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    The Guess Who Brings Rock and Roll to Isle Casino Cape Girardeau

    Legendary Canadian hit makers, The Guess Who, will be appearing at the Isle Casino Cape Girardeau on July 5. This will be yet another stop on the recent tour for the classic group, who are expected to perform all of their hits, many of which have become rock and roll standards. Songs such as "No Time," "Undun," "These Eyes," "Clap For The Wolfman," and the group's number one charting anthem, "American Woman," have long since become staples of classic rock radio in America.

    The latest edition of the group contains long term members Garry Peterson and Jim Kale, as well as relative newcomers Derek Sharp, Laurie MacKenzie, and Leonard Shaw. This version of the group has been together for several years now, and has appeared at sold out venues all over North America and Europe.

    The Guess Who are a long running institution in the history of rock and roll music, having gotten their start in the early 60's, just before the British Invasion that saw groups such as the Beatles and Rolling Stones dominate the charts. As it was, the group (then known as Chad Allen and the Reflections) was forced to change their sound from 50's styled R&B/pop to all out Beatles-style rock and roll.

    At around the same time, the group was compelled by legal reasons to become Chad Allen and the Expressions. They released a single version of the rock and roll standard, "Shakin' All Over", which had originally been done by Johnny Kidd and the Pirates, and was later also covered by British rockers with an oddly similar name: The Who.

    The single took off immediately, thanks to -or, perhaps, despite- an extremely odd marketing gimmick which their record label, Quality, had dreamed up in order to promote it. Instead of labeling the single with the name of the artist ("Chad Allen and the Expressions"), they instead simply listed the name of the song with the added words, "By Guess Who?" Apparently, the label felt that the single might get fans involved in a "guessing game" wherein they might come to think that the single had been released by any number of famous British musicians -perhaps even the Beatles themselves- under this handy pseudonym.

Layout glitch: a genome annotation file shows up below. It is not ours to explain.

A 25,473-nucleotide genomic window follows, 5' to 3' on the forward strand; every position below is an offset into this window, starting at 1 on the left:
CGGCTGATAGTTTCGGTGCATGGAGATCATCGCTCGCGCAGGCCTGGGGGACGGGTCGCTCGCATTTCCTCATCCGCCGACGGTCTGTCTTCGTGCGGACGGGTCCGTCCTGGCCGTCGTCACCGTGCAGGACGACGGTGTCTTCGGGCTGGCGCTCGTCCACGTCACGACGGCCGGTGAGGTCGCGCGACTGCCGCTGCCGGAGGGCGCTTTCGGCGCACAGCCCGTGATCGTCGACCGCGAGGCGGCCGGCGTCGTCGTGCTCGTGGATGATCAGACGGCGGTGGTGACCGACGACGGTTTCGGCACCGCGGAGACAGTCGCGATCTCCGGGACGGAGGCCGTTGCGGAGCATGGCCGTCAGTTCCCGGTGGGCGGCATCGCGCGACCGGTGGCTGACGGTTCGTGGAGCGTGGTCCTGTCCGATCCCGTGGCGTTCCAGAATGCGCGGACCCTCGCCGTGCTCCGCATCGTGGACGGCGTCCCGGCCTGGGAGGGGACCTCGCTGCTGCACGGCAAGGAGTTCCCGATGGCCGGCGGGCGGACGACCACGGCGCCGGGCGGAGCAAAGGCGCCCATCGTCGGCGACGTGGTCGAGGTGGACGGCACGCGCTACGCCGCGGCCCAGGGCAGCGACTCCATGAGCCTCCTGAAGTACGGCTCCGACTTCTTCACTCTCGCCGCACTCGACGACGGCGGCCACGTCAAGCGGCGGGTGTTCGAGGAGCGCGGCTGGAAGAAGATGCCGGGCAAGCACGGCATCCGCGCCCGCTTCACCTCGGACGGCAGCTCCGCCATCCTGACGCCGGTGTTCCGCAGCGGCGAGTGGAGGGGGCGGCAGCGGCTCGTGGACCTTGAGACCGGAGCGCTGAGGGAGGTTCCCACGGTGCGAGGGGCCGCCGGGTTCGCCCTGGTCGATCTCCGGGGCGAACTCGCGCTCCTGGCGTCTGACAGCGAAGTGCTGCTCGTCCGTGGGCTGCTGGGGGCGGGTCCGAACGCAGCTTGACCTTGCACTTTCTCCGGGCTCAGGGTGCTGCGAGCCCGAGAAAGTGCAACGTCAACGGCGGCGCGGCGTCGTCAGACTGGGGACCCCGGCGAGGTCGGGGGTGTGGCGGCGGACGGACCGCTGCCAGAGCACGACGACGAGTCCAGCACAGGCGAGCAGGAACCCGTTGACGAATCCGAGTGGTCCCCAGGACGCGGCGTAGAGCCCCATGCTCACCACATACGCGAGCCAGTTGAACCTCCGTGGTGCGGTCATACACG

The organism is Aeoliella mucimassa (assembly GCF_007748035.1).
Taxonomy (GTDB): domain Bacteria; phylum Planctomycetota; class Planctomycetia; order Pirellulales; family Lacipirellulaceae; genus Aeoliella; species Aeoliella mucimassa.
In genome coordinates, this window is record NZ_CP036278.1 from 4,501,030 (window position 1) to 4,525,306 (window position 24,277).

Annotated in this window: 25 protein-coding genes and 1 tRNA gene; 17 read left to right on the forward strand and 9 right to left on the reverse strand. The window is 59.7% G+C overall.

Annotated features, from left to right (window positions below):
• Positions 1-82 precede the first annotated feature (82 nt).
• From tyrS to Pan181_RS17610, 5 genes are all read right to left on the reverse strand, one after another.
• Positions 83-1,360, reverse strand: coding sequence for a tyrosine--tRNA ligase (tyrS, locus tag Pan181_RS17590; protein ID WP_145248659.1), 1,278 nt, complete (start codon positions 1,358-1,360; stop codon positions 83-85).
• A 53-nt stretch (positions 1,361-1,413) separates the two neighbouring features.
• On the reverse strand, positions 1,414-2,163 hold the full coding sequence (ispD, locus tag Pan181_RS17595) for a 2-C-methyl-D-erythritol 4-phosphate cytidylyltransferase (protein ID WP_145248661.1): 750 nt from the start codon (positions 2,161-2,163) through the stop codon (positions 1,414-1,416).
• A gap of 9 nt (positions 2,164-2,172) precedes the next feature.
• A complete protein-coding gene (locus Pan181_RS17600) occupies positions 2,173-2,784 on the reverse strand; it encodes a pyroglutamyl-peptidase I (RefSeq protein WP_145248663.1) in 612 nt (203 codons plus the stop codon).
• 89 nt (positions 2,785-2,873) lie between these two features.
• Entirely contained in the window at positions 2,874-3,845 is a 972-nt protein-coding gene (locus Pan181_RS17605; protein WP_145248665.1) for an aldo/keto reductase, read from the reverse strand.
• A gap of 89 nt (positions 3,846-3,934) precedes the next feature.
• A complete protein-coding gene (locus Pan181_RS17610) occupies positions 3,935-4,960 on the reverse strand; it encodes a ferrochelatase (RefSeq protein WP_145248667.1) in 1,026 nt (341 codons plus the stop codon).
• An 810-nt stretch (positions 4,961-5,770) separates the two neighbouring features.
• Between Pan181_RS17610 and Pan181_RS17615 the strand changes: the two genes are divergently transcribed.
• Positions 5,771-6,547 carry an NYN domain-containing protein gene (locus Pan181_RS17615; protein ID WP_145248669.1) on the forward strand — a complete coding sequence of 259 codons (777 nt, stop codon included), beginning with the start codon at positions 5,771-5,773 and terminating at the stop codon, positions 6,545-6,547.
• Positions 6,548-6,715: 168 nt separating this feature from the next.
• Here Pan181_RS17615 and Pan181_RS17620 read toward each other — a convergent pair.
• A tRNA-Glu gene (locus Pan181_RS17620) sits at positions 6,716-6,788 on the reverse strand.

The ploy worked, and "Shakin' All Over" became the first of several hits by the fledgling group, now known as one of the foremost groups that Canada had to offer the world. However, the end had come for Chad Allen, who was soon after replaced by Burton Cummings. With the group's "classic" later 60's lineup complete, they soon went on to sign a record contract with the American label, RCA Records. The first two albums released under this new arrangement, "Wheatfield Soul" (1968) and "Canned Wheat" (1969), became major sellers, thanks to classic chart topping singles such as "Undun," "Laughing," and "These Eyes".

    However, it was the release of the group's next album, "American Woman" that solidified the group's place in rock and roll history. The album contained three smash singles, "No Time," "No Sugar Tonight," and the extremely controversial title track. Indeed, this last track was nearly banned by many radio stations, who misheard the song's anti-war message. Still, the group soldiered on, releasing half a dozen more classic albums on the RCA label. These later albums, such as "Artificial Paradise," "Rockin'," "Road Food," and others, contained further hits such as "Bus Rider" and "Clap For The Wolfman".

    While the group disbanded in the later 1970's, they have regrouped in the 21st century, stronger than ever. The new lineup of the group has been consistently rated by critics, promoters, and fans alike as a guaranteed crowd pleaser, and has garnered rave reviews all over the world. The group's appearance at the Isle Casino is bound to please longtime fans and curious newcomers alike. Tickets are on sale now in the Gift Shop or online here.

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